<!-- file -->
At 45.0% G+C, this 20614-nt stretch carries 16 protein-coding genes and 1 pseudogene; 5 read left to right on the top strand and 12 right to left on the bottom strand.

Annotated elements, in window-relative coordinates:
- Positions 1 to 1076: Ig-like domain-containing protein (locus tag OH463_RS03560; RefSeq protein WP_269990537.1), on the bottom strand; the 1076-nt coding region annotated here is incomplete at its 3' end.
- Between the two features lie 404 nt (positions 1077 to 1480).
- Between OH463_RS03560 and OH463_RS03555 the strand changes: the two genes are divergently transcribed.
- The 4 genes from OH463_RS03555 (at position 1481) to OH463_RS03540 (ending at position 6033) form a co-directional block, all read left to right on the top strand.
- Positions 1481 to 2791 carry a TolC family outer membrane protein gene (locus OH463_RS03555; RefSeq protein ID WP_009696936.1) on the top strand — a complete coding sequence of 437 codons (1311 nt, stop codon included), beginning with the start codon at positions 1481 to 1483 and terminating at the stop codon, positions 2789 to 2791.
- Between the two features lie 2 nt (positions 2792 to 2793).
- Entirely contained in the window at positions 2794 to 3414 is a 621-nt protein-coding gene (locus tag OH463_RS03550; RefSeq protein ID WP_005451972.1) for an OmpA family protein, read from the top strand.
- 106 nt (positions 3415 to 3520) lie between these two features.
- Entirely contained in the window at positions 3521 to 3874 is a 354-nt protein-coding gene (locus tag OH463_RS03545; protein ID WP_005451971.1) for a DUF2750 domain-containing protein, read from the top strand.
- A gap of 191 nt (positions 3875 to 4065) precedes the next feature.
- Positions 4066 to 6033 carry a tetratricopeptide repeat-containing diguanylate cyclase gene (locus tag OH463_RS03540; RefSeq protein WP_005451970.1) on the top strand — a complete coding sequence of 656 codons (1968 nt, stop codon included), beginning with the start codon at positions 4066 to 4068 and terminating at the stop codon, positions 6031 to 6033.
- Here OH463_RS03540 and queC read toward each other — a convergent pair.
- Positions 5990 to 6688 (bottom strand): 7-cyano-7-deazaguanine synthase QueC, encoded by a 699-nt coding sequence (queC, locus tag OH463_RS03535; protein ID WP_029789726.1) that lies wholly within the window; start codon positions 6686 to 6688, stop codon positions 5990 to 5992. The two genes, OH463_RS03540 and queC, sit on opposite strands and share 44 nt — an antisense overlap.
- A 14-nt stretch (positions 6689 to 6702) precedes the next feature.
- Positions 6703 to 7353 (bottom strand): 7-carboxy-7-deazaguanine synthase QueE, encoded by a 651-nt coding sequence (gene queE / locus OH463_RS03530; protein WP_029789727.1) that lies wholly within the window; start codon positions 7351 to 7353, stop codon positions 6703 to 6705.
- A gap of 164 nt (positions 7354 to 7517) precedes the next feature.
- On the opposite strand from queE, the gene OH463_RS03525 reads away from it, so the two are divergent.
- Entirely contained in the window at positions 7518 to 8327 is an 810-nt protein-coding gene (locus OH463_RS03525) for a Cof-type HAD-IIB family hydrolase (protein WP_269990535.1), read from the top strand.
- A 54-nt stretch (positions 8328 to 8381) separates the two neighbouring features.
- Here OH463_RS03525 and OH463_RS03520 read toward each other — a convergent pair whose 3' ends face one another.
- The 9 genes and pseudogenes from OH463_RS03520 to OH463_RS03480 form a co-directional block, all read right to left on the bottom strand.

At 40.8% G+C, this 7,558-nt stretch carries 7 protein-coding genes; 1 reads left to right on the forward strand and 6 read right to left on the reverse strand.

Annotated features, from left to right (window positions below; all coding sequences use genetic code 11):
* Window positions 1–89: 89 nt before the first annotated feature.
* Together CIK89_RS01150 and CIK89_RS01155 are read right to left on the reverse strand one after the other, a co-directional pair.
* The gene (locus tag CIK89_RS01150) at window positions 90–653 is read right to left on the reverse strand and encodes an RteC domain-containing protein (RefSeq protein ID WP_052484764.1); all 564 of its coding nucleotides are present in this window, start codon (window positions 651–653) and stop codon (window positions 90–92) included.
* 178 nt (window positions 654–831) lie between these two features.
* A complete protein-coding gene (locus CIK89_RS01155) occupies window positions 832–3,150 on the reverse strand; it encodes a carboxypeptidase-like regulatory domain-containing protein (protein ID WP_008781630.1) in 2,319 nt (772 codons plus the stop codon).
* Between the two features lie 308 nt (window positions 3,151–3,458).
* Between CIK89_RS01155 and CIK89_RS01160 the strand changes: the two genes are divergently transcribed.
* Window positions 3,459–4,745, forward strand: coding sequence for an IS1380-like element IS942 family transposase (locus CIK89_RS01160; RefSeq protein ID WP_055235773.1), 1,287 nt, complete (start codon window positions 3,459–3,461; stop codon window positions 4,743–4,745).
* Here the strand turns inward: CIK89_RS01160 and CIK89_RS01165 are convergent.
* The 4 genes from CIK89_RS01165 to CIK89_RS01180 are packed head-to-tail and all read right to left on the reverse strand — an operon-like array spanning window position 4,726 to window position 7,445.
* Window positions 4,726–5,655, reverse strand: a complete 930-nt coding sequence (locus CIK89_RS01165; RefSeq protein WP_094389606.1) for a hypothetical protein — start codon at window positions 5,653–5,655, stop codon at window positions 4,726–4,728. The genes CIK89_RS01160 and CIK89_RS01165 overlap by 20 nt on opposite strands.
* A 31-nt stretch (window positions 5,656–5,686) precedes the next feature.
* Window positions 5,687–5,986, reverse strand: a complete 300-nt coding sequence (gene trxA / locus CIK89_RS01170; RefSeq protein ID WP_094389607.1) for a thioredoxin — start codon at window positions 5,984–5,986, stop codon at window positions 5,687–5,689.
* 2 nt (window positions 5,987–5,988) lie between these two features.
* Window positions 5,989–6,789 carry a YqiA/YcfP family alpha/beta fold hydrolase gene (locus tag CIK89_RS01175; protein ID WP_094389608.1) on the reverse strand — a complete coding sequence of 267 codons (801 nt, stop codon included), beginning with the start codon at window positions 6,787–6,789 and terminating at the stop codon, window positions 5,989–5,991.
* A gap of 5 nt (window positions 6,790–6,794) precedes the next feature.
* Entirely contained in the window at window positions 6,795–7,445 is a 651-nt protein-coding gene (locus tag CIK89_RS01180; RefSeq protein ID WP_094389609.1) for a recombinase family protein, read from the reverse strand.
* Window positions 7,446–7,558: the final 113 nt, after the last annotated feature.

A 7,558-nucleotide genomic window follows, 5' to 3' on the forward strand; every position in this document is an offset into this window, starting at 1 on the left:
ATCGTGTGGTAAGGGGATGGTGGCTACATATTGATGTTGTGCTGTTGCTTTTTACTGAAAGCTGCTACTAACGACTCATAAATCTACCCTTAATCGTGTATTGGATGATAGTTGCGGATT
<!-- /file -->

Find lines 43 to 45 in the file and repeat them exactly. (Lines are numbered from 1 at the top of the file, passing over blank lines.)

* Window positions 7,446–7,558: the final 113 nt, after the last annotated feature.

A 7,558-nucleotide genomic window follows, 5' to 3' on the forward strand; every position in this document is an offset into this window, starting at 1 on the left:
ATCGTGTGGTAAGGGGATGGTGGCTACATATTGATGTTGTGCTGTTGCTTTTTACTGAAAGCTGCTACTAACGACTCATAAATCTACCCTTAATCGTGTATTGGATGATAGTTGCGGATT